Federal Reserve vice chair of supervision Michael Barr pushed back against recent claims that a new US proposal requiring banks to bolster their capital buffers would curb lending and hurt the economy, telling bankers that their industry thrived after regulators imposed changes following the 2008 financial crisis.
“The private costs of capital must be weighed against the social benefits of higher capital in creating a healthier, more resilient financial system and reducing the likelihood of financial crises,” the Fed official said in a speech made Monday to the American Bankers Association in Nashville.
He cited similar concerns bankers had about lending and economic growth in the years after the 2008 crisis, as regulators asked banks to boost their capital cushions to protect against future blowups. Yet, he said, the US economy grew, banking profits recovered to historical averages, and the banking system expanded in size to $23 trillion in assets from $12 trillion.
“As banks increased their capital cushions, their profitability grew, as did their market valuation,” he said. “This is not to dismiss arguments that higher capital could harm the economy — just to note that similar warnings were not borne out in recent experience.”
US regulators proposed their most recent set of changes in July, saying banks affected by the changes would see an aggregate 16% increase in their capital requirements. Regulators said the increase would primarily affect the largest banks and that most have enough capital already to comply. Capital is the buffer banks have to hold to absorb future losses.
Regulators also proposed changes in how these banks assess risks and widened the scope of the new rules to institutions with as few as $100 billion in assets, meaning roughly 30 banks would be subject to the same calculations.
Regulators are accepting comments on this proposal through Nov. 30.
Banks have reacted aggressively to the suggested changes. Several bank trade groups sent a letter to the Federal Reserve, the Federal Deposit Insurance Corporation, and the Office of the Comptroller of the Currency asking them to “re-propose” the rule, arguing that the initial proposal “relies on data and analyses that the agencies have not made available to the public.”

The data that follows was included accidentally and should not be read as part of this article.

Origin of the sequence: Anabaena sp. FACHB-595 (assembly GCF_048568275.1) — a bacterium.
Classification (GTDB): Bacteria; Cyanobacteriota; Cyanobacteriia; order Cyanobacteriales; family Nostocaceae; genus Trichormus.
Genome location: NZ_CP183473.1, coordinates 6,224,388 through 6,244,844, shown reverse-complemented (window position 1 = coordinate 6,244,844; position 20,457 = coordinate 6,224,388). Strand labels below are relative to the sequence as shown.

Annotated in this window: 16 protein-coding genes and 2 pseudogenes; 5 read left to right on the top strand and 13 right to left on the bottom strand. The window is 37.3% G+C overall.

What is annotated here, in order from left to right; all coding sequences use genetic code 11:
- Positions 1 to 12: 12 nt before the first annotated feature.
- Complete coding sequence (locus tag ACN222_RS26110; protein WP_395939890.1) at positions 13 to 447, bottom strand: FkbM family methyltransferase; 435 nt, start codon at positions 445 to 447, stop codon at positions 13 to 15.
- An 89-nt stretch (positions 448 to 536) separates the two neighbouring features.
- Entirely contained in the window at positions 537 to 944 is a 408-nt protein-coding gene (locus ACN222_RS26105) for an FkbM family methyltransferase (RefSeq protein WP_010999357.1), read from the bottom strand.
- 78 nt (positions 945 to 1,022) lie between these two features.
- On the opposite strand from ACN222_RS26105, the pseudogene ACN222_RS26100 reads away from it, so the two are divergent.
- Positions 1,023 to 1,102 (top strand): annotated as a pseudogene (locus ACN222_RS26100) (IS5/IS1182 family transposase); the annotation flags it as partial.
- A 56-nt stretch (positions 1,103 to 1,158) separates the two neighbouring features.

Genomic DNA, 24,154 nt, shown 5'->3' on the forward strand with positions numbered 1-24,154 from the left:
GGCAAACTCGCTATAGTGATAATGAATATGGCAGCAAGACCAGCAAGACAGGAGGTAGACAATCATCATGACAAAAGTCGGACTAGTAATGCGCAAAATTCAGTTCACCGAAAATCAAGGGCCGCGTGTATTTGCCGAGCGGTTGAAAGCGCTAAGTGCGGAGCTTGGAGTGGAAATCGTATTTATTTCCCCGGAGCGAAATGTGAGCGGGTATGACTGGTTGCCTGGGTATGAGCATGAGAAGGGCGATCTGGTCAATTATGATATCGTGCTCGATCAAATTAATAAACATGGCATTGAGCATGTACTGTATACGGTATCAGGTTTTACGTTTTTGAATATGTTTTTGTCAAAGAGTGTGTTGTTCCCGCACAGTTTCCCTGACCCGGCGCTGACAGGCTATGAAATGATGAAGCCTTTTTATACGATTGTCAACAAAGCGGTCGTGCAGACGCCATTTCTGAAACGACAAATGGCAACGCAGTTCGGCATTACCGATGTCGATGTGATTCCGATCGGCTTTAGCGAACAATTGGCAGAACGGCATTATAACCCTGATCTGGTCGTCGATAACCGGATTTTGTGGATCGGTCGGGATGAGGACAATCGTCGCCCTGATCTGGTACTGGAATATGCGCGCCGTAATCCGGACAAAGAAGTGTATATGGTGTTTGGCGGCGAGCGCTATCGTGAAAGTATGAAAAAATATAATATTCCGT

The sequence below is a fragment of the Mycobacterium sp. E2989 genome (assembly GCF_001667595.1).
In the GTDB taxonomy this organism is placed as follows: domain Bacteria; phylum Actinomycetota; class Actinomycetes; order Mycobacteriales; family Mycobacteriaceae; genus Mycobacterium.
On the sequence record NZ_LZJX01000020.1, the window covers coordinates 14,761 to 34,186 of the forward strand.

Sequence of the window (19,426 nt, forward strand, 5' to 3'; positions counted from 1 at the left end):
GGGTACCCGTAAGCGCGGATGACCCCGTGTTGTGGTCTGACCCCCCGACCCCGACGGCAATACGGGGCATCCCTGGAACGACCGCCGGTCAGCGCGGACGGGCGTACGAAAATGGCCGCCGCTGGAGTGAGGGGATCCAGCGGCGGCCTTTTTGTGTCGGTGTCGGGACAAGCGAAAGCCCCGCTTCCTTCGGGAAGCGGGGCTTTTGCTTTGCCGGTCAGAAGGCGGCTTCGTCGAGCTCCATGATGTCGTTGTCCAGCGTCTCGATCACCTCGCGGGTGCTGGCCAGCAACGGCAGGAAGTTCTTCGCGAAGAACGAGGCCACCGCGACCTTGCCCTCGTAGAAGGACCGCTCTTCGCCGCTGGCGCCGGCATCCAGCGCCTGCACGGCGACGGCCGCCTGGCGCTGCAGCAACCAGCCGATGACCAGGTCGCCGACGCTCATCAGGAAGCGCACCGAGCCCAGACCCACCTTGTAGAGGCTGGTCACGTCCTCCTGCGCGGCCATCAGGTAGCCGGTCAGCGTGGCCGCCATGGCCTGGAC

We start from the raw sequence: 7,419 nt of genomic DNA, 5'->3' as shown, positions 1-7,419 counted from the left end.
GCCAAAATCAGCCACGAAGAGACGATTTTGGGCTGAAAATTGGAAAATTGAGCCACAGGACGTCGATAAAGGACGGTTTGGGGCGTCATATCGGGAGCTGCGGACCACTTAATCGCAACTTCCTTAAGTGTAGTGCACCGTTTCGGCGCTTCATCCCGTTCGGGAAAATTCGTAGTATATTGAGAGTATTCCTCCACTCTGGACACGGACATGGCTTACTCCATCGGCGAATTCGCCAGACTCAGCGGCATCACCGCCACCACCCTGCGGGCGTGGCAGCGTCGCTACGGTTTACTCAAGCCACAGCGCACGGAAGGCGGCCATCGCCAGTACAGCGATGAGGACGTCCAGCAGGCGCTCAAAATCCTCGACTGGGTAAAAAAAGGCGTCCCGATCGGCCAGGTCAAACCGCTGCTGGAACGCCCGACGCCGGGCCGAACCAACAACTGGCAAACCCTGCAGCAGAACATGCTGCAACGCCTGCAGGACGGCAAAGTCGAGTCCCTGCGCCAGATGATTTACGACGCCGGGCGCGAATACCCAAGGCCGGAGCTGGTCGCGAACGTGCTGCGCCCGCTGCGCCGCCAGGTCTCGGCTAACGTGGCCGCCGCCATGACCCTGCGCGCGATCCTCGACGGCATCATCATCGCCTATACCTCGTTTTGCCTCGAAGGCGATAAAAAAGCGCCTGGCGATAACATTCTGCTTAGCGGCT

JPMorgan CEO Jamie Dimon called the new proposal “hugely disappointing,” warning that it could push more lending into private credit markets.
“I would love to know what they really want to accomplish,” Dimon said.
Goldman Sachs CEO David Solomon also didn’t hold back. “I don’t think these rules make sense,” he said.
Financial Services Forum President and CEO Kevin Fromer on Monday said “the largest banks have tripled their capital since the crisis and have clearly demonstrated their strength and resilience. There is no evidence in the proposal or today’s remarks that justifies a 20 percent increase, and no one should downplay the costs of these increases to the economy.”
Barr said the bulk of the increase in proposed capital is tied to trading and other areas besides lending — activities that he says have generated large losses at big banks and areas where he feels current rules have shortcomings.
“The effective rise in capital requirements related to lending activities in the current proposal is a small portion of the estimated overall capital increase,” Barr said.
Barr estimated the higher requirement would increase the costs to banks for funding the average lending portfolio by up to 3 basis points.
Though, he added, “We recognize that the cost of funding for a specific loan would depend on the specific risk weight for that activity and that there may be other channels by which higher capital requirements could matter.”
He said the Fed is very interested in public feedback for the capital proposal but that since the Fed has just begun receiving comments, he couldn’t say how the rules could evolve.
Barr noted that the Fed has already heard concerns that the proposed risk-based capital treatment for mortgage lending, tax credit investments, trading activities, and activities that generate fee-based income might overestimate the risk of those activities.
Regulators have argued the changes are needed to make lenders stronger, more resilient, and better prepared for shocks like the crisis of this spring, when the failures of Silicon Valley Bank, Signature Bank, and First Republic triggered deposit withdrawals across the banking world.
Barr said Monday that banks need to be prepared for the worst. After the 2008 crisis, he said, it took six years for employment to recover. The cost of a financial crisis could range from $5 trillion to $25 trillion, he added.